Rachael Harris

'UC provided me with opportunities that I would never have dreamed of...'

  • Rachael harris

(Ngāti Tama, Ngāti Pamoana)

Bachelor of Arts in Māori and Indigenous Studies with a minor in Geography and a Bachelor of Laws

Master of Laws

Judge’s Clerk, Christchurch District Court

‘Canterbury provided me with the sort of opportunities that I would never have dreamed of as a starry-eyed Year 13.’ Rachael has absolutely grasped every opportunity she can at UC, creating an impressive range of experiences within her Law studies.

Through her role as a research student at the Ngāi Tahu Research Centre, Rachael was granted a fellowship at Stanford University, USA, in the Stanford Woods Institute for the Environment. 'This exciting opportunity hugely broadened my horizons and allowed me to think critically about a whole range of issues affecting indigenous people outside New Zealand,' she says.

Shortly afterwards, Rachael was granted the tremendous opportunity to pursue an internship on Capitol Hill, Washington DC, in the office of Senator Max Baucus not long after the elections. 'UC Law is the only law school in the country to offer this outstanding opportunity,' she says.

She also got to return to Washington for the 2013 Pacific Partnership Forum as a Fulbright Future Partner.

One of her particular highlights while at UC, though, was participating in the University Challenge TV show revival in 2014, and being part of the winning team for UC against other New Zealand universities, an experience she's 'particularly proud of as a UC Alum'.

For her master's study, Rachael researched the development of co-governance agreements between iwi and the Crown, and their success in promoting the interests of their people.

'My research involved thinking biculturally about a lot of sensitive issues.' In particular, she focused on the governance agreement between Ngāi Tūhoe and the Crown that created legal personality for Te Urewera, which has become the first natural area in the world to be given its own legal identity.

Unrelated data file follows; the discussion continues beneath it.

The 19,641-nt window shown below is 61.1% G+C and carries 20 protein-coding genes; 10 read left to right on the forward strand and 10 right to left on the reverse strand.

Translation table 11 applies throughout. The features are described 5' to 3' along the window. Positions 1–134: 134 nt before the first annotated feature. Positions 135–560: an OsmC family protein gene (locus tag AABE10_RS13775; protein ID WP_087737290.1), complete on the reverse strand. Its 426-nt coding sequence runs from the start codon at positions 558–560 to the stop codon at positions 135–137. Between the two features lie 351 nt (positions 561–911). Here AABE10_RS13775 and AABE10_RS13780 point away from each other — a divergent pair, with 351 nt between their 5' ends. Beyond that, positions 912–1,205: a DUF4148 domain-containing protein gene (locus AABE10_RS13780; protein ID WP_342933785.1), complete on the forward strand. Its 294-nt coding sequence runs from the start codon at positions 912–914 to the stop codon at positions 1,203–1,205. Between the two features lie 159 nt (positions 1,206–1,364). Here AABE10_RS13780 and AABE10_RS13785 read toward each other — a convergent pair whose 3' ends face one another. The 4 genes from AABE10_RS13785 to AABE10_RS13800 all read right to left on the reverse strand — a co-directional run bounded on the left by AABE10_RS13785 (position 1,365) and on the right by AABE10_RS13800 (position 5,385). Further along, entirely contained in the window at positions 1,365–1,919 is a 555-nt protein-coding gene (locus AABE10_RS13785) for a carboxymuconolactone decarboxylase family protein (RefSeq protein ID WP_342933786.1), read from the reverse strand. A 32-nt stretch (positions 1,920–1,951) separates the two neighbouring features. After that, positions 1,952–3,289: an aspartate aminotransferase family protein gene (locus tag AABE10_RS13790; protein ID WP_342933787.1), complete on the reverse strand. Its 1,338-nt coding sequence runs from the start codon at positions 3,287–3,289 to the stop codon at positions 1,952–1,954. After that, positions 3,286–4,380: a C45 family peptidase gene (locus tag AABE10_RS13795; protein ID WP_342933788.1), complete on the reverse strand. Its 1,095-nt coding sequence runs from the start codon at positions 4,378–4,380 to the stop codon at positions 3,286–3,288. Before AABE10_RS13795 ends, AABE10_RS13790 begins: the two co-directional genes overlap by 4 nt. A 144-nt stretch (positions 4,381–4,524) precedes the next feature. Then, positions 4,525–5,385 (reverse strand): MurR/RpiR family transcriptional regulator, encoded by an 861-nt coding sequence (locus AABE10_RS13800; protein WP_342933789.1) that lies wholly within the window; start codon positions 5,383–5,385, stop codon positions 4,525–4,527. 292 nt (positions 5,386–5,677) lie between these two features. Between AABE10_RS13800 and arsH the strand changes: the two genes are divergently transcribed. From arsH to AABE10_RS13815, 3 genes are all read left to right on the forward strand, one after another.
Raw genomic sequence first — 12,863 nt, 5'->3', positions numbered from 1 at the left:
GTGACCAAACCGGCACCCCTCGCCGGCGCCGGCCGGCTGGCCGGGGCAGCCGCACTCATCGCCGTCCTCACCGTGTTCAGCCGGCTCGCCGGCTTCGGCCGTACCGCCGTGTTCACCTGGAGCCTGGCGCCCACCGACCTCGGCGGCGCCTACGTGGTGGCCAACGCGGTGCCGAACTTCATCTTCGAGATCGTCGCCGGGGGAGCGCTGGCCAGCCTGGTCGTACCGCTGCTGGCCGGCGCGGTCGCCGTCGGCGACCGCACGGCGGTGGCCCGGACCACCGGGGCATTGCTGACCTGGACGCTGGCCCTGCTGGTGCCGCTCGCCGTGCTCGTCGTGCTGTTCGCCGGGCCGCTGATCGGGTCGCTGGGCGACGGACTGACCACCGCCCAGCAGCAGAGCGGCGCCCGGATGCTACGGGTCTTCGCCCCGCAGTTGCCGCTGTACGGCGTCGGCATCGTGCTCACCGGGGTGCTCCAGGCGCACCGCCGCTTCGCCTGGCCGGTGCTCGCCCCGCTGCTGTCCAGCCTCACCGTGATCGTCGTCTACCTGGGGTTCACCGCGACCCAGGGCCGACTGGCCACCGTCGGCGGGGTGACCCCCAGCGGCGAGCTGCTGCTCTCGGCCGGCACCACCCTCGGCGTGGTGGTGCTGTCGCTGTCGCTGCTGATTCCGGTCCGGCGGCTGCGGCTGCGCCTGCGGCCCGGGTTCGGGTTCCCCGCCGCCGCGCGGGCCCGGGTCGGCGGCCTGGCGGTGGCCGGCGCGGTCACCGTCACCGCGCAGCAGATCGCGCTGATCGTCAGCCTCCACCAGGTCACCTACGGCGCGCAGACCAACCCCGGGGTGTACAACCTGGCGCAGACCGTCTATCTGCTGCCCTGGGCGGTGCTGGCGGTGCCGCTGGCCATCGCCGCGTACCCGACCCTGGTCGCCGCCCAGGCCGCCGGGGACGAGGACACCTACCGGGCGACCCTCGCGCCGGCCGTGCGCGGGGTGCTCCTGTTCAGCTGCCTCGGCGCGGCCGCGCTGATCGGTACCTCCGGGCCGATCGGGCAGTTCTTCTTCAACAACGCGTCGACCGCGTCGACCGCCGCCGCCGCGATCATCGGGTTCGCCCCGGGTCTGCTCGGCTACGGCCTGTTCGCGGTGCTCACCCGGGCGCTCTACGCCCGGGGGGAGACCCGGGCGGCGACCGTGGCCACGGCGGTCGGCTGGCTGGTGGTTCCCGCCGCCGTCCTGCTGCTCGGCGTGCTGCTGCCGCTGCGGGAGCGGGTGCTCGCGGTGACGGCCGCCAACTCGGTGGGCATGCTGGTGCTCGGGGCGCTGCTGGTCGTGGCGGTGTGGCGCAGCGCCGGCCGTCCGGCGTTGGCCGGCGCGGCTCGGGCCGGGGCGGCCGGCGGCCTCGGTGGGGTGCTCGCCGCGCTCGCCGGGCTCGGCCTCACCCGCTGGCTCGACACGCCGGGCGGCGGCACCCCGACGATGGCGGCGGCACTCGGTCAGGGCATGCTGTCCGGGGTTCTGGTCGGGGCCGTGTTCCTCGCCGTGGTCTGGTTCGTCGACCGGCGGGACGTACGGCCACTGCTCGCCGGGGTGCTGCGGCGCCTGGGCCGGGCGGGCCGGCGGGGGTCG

'It's interesting from a constitutional perspective as well,' she says. 'In New Zealand, how will a whole new form of legal personality be interpreted?'

Her other interest was a unique co-management arrangement with Ngāi Tahu as a partner in the recovery process in Christchurch following the earthquakes, giving them equal standing with CERA (Canterbury Earthquake Recovery Authority) and other local authorities.

'Ngāi Tahu's role in the Christchurch rebuild is simply fascinating, as the iwi have a unique role to play in formulating the future of Christchurch.'

During study, Rachael also had a role as an Advisory Board member with the NZ-US Council, a non-governmental body set up to help develop the relationship between the two countries. Her role was to provide a youth perspective on the NZ-US relationship and the TransPacific Partnership Agreement, which is important 'due to the far-reaching, future nature of the agreement' in the Asia-Pacific region. After graduating, Rachael still maintains her interest in NZ-US relations and was a speaker at the 2015 Pacific Partnership Forum in Auckland. She is also a participant in the US Embassy's Tuākana Mentoring Programme.

Rachael was quick to land a role with the Christchurch District Court after completing her master's, where she works as a Judge's Clerk for judges in the criminal, civil and family law jurisdictions.

'Every day is different, and I am required to work under pressure, to tight deadlines,' she says. 'An average day could involve drafting a sentencing memo advising a judge how to sentence, writing a memo summarising and analysing submissions on evidence issues in a trial matter, or providing a bench brief for a complex and lengthy civil fixture. Following the end of my contract in late 2016, I aim to find a role in civil or criminal litigation.'

Rachael is keen to build on her successful track record so far, which she attributes to her extensive studies.

'UC provides a quality Law degree, and this in addition to my research-based LLM adequately provided me with the background to succeed in a busy research environment. It is also a valued degree amongst those in the profession.

'A Law degree provides you with high quality research and critical thinking skills that can be applied to any situation. I chose Law because I wished to pursue a degree that would prepare me for a challenging writing and research-based career.'

She agrees that there's no better place to have prepared than UC. 'The student lifestyle at UC is like no other. Canterbury offers a top-class Law school where the lecturers write the textbooks, and the engagement is exemplary.'

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